Settlement compromise still elusive

However, atmosphere with Washington has improved; Israel wants "exit strategy" if talks fail.

By
August 4, 2009 02:02
3 minute read.
Settlement compromise still elusive

settlement Building248.88. (photo credit: )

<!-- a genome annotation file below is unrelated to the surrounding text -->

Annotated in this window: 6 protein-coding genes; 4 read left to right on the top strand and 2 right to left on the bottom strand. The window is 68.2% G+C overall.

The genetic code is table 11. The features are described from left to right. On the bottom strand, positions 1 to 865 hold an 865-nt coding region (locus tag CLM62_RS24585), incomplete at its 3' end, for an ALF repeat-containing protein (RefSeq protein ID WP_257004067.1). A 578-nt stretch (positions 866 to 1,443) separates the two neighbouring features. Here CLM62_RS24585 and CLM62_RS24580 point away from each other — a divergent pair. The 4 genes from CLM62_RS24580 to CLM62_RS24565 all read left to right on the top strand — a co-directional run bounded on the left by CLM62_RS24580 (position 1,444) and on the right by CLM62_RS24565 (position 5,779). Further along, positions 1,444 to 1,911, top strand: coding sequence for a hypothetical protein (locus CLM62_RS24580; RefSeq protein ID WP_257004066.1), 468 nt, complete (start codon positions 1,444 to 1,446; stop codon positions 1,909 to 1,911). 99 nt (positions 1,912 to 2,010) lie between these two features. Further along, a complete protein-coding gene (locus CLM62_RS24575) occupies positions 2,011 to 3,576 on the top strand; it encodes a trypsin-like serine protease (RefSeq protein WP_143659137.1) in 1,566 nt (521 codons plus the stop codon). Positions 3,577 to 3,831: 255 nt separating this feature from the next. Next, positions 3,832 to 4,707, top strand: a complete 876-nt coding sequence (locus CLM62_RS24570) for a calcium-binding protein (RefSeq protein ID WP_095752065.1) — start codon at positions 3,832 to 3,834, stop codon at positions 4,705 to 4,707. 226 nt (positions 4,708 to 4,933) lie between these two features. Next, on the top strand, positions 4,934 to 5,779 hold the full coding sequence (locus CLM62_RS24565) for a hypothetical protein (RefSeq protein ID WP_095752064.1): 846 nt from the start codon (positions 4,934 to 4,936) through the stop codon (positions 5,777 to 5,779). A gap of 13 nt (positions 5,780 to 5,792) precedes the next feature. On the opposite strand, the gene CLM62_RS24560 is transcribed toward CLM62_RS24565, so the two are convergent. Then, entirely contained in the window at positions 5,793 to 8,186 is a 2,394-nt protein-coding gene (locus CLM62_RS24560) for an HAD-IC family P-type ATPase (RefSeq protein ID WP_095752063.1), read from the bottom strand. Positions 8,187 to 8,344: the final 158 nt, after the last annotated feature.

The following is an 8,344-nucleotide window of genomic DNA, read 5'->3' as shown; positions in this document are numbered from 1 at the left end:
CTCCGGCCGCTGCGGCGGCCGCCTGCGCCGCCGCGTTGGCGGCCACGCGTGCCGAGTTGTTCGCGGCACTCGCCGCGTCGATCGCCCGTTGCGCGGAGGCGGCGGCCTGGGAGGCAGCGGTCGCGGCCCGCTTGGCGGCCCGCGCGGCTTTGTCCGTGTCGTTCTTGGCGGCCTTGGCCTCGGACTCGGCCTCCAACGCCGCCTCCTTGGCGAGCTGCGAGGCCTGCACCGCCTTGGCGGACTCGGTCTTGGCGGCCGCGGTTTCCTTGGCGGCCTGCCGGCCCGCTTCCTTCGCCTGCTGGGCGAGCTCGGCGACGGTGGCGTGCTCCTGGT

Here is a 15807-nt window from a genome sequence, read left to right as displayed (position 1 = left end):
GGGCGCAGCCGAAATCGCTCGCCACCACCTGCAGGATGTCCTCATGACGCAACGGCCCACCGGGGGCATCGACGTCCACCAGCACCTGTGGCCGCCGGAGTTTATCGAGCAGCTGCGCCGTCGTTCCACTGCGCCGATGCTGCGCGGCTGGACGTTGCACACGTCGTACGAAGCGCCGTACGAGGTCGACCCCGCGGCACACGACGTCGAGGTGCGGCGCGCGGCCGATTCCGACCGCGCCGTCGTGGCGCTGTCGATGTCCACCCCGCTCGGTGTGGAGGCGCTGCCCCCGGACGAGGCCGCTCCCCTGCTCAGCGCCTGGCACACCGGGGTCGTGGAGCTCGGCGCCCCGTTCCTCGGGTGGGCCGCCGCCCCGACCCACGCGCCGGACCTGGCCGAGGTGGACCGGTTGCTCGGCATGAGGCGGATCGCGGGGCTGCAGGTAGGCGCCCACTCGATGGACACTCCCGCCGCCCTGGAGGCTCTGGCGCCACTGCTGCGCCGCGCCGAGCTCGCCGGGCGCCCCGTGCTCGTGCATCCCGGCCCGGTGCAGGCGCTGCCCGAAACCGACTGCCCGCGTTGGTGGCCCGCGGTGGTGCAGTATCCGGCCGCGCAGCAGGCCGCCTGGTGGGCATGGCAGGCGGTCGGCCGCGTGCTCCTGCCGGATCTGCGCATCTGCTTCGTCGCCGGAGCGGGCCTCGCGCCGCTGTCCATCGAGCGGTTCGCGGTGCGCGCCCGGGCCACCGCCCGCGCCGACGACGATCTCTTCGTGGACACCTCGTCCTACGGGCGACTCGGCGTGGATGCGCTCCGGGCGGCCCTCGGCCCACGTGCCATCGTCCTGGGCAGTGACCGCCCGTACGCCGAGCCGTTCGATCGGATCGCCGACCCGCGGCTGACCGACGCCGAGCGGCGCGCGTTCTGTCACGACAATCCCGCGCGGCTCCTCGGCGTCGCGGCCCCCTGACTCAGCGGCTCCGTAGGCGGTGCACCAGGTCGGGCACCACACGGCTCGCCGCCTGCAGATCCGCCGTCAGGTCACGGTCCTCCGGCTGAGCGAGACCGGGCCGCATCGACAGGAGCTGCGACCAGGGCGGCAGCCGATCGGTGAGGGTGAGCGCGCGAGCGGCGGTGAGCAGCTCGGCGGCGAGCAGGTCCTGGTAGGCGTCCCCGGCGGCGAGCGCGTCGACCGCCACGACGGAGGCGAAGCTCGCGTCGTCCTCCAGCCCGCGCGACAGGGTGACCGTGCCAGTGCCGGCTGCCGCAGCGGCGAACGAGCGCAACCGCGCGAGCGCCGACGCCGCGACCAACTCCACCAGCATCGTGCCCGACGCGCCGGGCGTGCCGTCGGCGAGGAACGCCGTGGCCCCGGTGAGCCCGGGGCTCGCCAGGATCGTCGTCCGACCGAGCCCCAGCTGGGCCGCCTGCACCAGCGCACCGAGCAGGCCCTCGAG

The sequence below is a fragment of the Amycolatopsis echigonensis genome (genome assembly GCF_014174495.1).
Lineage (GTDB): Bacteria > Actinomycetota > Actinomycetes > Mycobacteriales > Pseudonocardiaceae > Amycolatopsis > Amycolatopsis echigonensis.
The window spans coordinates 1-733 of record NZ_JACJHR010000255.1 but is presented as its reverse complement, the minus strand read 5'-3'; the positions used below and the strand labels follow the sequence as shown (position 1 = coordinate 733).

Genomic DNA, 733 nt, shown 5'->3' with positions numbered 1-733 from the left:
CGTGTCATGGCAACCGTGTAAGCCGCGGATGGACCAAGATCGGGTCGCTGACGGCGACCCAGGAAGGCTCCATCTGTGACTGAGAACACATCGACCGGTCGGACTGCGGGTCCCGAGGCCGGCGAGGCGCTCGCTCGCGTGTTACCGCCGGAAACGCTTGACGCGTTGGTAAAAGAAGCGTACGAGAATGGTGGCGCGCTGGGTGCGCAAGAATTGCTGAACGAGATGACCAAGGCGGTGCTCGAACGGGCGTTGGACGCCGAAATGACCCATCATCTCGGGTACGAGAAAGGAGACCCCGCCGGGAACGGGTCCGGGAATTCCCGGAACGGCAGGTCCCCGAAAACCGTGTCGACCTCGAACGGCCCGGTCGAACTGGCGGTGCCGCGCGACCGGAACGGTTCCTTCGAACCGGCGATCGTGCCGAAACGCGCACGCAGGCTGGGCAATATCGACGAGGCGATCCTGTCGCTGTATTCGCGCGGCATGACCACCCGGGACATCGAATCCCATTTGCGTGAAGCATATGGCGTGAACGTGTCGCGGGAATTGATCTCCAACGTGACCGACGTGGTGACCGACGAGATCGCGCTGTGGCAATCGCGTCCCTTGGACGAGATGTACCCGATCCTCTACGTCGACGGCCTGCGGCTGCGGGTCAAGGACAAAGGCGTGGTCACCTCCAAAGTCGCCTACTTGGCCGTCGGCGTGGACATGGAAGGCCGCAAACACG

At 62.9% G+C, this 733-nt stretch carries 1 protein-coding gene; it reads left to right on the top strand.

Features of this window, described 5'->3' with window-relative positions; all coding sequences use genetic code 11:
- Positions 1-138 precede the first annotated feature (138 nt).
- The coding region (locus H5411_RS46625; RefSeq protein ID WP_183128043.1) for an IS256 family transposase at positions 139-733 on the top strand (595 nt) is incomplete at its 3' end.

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Last week's meetings in Jerusalem between top US and Israeli officials significantly improved the atmosphere in the Israeli-US relationship, even though Israel made clear that zero construction in the settlements over an extended period of time is not a sustainable option, The Jerusalem Post has learned. Part of the problem, the Post learned, is that Israel cannot agree to a settlement freeze without having "an exit strategy" for renewing construction if the diplomatic process a freeze is meant to promote runs aground. Another open question is what the country's settlement policy would be after any temporary moratorium ended, since the government has made clear it needs to ensure that "normal life" in the settlements will continue, and that it has no intention of simply "drying out" these communities. Israel argued that while it was trying to be helpful in getting the diplomatic process restarted - and in fact no new housing tenders in the settlements have been issued since Binyamin Netanyahu became prime minister on March 31 - there are basic needs in the settlements that have to be met. In recent weeks there has been a concerted effort by both governments to tamp down the tone of the discussion on the issue. There is a sense in Jerusalem that while a compromise formula could still be reached with the US, there might not be a "magic bullet" that could resolve the problem. Nonetheless, Israel is still optimistic that a political process with the Palestinians could begin even within the context of some remaining disagreement with the US over the settlement issue. Part of the dilemma in moving forward is how to reach an understanding on the settlements that is sustainable in Israel, and which at the same time would enable President Barack Obama to maintain credibility in the Arab world, given his previous call for a total freeze. While it is also important for Israel - not only the US - for Obama to have credibility with the Arabs, Jerusalem does not want to be the "sucker," the only party giving something concrete to resume negotiations. Israeli officials have indicated that the government's flexibility on the settlement issue could be greater in the context of the Arab states moving toward normalization gestures toward Israel. These officials said that while Israel appreciated the Bahraini crown prince's recent op-ed in The Washington Post calling for the Arab world to open up a dialogue with the Israeli public, the Saudis really held the key to normalization and they could potentially be the "game changer." Meanwhile, US Mideast envoy George Mitchell said in an interview published on Sunday in The New York Times that he believed people were misinterpreting the Obama administration's pressure on Israel as well as the Arab response to Washington's regional peace push. "One of the public misimpressions is that it's all been about settlements," Mitchell said. "It is completely inaccurate to portray this as, 'We're only asking the Israelis to do things.' We are asking everybody to do things." Despite Saudi Foreign Minister Prince Saud al-Faisal's recent rejection of American calls for gestures toward Israel, Mitchell said that Arab countries, including Saudi Arabia, had not actually rebuffed Obama's request. "We've gotten, over all, a very good response, a desire to act, some public statements to that effect from the crown prince of Bahrain, the president of Egypt," said Mitchell. Even the Saudis, he said, "want to be helpful. They, like everyone we're talking to, want a peace agreement that will lay the foundation for the end of this conflict. I truly believe that's what they want." He said that even if Obama managed to reach an agreement with Israel to freeze settlement construction, the deal would likely not be one that "everyone is going to stand up and cheer about." "The question is, 'Will it be substantial? Will it be meaningful? Will it enable us to achieve what is, after all, the overall objective?'" Mitchell said. "The phase we're now engaged in is a means to an end; it is not an end in itself. The end is getting a peace agreement."

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